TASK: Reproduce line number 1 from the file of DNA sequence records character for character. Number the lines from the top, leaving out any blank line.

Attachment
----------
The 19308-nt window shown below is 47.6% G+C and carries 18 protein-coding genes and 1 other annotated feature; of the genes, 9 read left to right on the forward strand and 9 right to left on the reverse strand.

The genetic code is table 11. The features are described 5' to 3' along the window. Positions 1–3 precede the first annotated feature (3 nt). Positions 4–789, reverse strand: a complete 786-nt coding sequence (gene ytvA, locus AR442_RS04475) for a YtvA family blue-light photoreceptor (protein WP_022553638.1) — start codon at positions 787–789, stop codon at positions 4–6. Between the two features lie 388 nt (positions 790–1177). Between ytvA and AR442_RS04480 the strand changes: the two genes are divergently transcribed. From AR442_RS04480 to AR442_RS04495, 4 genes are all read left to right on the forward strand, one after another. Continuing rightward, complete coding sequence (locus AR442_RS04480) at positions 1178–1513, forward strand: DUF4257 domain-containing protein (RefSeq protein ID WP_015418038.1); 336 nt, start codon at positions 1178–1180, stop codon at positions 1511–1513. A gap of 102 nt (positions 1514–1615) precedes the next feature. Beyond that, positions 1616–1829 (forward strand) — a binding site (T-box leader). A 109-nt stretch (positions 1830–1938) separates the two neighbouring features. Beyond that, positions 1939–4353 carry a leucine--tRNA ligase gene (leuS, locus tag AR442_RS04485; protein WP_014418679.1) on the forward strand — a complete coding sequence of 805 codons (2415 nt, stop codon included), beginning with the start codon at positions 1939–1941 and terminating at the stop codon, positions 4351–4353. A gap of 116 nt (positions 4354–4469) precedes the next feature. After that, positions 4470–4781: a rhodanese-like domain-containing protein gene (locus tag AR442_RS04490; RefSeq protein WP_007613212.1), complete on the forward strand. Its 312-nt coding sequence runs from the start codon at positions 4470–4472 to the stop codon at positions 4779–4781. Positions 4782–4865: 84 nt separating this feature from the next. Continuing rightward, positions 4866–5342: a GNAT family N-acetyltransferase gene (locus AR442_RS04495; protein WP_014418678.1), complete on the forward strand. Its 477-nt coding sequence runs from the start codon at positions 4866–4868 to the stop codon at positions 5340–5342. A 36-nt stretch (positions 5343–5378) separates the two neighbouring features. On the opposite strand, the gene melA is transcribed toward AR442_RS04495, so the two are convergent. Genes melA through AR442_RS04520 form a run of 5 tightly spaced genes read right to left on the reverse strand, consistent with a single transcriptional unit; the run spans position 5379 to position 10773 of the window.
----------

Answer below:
The 19308-nt window shown below is 47.6% G+C and carries 18 protein-coding genes and 1 other annotated feature; of the genes, 9 read left to right on the forward strand and 9 right to left on the reverse strand.